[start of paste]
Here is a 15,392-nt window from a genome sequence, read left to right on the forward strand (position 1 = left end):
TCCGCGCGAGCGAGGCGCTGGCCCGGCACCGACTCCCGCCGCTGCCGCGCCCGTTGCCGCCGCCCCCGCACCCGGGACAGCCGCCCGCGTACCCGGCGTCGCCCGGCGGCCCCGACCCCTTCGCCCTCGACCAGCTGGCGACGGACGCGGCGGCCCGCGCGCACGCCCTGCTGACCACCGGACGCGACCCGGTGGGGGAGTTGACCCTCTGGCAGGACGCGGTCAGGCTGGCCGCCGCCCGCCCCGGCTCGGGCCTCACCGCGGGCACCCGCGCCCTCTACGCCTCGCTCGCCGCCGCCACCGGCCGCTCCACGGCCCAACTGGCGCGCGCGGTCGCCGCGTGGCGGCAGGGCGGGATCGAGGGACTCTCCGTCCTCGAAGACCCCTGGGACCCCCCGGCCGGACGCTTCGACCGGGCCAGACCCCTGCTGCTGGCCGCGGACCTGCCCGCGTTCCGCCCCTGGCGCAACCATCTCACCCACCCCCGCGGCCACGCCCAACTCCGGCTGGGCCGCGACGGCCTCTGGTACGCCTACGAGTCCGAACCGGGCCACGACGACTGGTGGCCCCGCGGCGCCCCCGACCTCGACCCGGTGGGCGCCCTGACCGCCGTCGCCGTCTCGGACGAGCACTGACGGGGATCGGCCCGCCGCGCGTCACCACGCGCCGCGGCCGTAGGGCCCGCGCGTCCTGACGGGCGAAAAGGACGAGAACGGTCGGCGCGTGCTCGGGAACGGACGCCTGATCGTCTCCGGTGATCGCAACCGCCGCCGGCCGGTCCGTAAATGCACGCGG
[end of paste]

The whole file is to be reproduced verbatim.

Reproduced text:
Here is a 15,392-nt window from a genome sequence, read left to right on the forward strand (position 1 = left end):
TCCGCGCGAGCGAGGCGCTGGCCCGGCACCGACTCCCGCCGCTGCCGCGCCCGTTGCCGCCGCCCCCGCACCCGGGACAGCCGCCCGCGTACCCGGCGTCGCCCGGCGGCCCCGACCCCTTCGCCCTCGACCAGCTGGCGACGGACGCGGCGGCCCGCGCGCACGCCCTGCTGACCACCGGACGCGACCCGGTGGGGGAGTTGACCCTCTGGCAGGACGCGGTCAGGCTGGCCGCCGCCCGCCCCGGCTCGGGCCTCACCGCGGGCACCCGCGCCCTCTACGCCTCGCTCGCCGCCGCCACCGGCCGCTCCACGGCCCAACTGGCGCGCGCGGTCGCCGCGTGGCGGCAGGGCGGGATCGAGGGACTCTCCGTCCTCGAAGACCCCTGGGACCCCCCGGCCGGACGCTTCGACCGGGCCAGACCCCTGCTGCTGGCCGCGGACCTGCCCGCGTTCCGCCCCTGGCGCAACCATCTCACCCACCCCCGCGGCCACGCCCAACTCCGGCTGGGCCGCGACGGCCTCTGGTACGCCTACGAGTCCGAACCGGGCCACGACGACTGGTGGCCCCGCGGCGCCCCCGACCTCGACCCGGTGGGCGCCCTGACCGCCGTCGCCGTCTCGGACGAGCACTGACGGGGATCGGCCCGCCGCGCGTCACCACGCGCCGCGGCCGTAGGGCCCGCGCGTCCTGACGGGCGAAAAGGACGAGAACGGTCGGCGCGTGCTCGGGAACGGACGCCTGATCGTCTCCGGTGATCGCAACCGCCGCCGGCCGGTCCGTAAATGCACGCGG